LINGUIST List 6.83

Fri 20 Jan 1995

Disc: Comparative Method

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  2. Dan Everett, Re: 6.66 Comparative Method

Message 1: Comparative Linguistics

Date: Wed, 18 Jan 95 18:08:52 ESComparative Linguistics
From: <amrkali.cs.wayne.edu>
Subject: Comparative Linguistics

Re: Poser's recent posting, I would like to ask: How many
forms are required to be shared between two or more languages
for us to be able to tell that they are related? Meillet,who
should have known, seems to have felt that ten forms was
plenty in some cases he discussed, although he did not
specify a minimum.

Alexis MR
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Message 2: Re: 6.66 Comparative Method

Date: Wed, 18 Jan 1995 07:50:19 Re: 6.66 Comparative Method
From: Dan Everett <deverisp.pitt.edu>
Subject: Re: 6.66 Comparative Method

Bill Poser notes that the data used by Greenberg for some of his
classifications is less than overwhelming. In my check of Greenberg's
classification of the Mura family, more than half (19) of the
approximately 30 forms he lists are wrong. Of the remaining forms, only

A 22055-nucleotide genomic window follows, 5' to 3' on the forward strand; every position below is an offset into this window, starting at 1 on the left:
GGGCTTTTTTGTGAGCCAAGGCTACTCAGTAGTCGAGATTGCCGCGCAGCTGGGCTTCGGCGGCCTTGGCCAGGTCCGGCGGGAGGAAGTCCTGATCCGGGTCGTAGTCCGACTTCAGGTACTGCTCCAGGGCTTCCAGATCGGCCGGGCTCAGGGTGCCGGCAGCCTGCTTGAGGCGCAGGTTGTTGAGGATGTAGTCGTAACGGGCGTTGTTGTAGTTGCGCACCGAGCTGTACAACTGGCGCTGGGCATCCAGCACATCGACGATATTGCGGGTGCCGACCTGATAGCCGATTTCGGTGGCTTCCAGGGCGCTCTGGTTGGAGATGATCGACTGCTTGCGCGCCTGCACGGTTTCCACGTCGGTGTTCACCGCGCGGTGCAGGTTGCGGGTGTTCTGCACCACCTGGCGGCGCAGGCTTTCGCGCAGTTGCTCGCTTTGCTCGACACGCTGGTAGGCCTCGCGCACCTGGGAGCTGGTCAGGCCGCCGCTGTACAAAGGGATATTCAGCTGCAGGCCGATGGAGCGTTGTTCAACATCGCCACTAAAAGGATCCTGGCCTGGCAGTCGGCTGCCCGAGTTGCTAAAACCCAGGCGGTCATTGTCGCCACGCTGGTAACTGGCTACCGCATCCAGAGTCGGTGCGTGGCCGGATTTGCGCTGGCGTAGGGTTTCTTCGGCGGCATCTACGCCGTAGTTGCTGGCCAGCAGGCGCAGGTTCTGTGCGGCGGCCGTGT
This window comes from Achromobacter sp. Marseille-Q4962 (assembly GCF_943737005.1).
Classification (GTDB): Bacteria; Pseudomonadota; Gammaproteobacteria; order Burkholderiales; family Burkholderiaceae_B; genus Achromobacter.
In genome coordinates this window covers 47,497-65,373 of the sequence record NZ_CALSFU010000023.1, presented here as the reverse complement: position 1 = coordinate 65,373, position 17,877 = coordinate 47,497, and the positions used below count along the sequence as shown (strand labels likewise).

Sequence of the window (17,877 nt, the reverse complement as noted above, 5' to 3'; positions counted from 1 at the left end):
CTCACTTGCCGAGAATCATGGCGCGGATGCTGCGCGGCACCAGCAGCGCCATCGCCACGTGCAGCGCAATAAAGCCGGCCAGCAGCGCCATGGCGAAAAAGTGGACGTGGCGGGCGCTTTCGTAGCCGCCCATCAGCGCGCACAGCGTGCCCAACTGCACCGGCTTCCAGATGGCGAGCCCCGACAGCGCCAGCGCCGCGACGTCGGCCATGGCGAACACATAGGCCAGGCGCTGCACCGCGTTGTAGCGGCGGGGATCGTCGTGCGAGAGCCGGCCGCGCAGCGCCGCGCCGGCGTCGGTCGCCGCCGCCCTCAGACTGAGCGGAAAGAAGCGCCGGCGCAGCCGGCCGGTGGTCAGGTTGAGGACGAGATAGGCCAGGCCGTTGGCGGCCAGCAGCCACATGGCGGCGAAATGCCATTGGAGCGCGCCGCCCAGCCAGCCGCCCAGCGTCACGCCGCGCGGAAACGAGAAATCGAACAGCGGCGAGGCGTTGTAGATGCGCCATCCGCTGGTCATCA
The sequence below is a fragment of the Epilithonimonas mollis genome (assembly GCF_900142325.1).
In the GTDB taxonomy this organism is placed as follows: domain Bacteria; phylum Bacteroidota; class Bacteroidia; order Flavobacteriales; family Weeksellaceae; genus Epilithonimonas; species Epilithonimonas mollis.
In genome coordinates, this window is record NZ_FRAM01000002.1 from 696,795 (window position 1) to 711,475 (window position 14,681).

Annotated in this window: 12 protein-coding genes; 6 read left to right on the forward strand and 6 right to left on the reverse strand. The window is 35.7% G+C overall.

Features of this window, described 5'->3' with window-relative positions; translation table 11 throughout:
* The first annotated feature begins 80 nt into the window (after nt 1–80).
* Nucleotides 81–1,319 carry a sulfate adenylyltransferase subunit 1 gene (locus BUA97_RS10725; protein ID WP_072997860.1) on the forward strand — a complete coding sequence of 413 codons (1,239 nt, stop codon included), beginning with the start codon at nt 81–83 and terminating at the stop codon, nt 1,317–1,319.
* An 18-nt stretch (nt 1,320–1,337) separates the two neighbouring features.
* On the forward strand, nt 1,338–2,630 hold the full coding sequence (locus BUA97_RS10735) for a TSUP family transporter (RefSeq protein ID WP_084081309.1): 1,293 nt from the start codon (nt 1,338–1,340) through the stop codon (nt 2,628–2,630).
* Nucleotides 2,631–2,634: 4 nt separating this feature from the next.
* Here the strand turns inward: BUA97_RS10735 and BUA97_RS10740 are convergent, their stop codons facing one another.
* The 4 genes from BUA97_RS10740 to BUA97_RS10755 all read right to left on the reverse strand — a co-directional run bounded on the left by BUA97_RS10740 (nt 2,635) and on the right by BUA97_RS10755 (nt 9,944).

four are (in my opinion - and how, in the absence of independent evidence
can we say whether my opinion is right or wrong?) really similar (in their
recorded or "phonological" forms) to other Chibchan-Paezan forms (where G
puts Muran). One of those four, ?ii wood, might be discounted as a
coincidence, since it is also like other, unrelated families' forms for
wood (e.g. Hokan and Tucanoan). The remaining forms are four segments or
fewer in length (and Muran languages had small phonemic inventories;
Piraha, the only surviving member has 7 consonants and three vowels;
Greenberg's forms don't include tones), which could easily be the result
of chance with such small sets of phonemes. This reduces his entire basis
of classification of Muran to ONE word, the word for 'flower', which he
lists as ?iobai (no tones given, again), but which is actually ?ao'bai'
('=high tone).

For his work on Arawan and Chapakuran, Bob Dixon and I have agreed that
there is NOT ONE proto form for Arawan that supports Greenberg's
comparison with Arawakan. Moreover, I have found no convincing
similarities in lexical items between Chapakuran and Arawakan. The *only*
similarity I have noticed is that Arawan, Arawakan, and Chapakuran all
have gender (Chapakuran has three genders, the others have two). But
so do two other close-by languages - Spanish and Portuguese.

Hardly overwhelming.

Dan Everett
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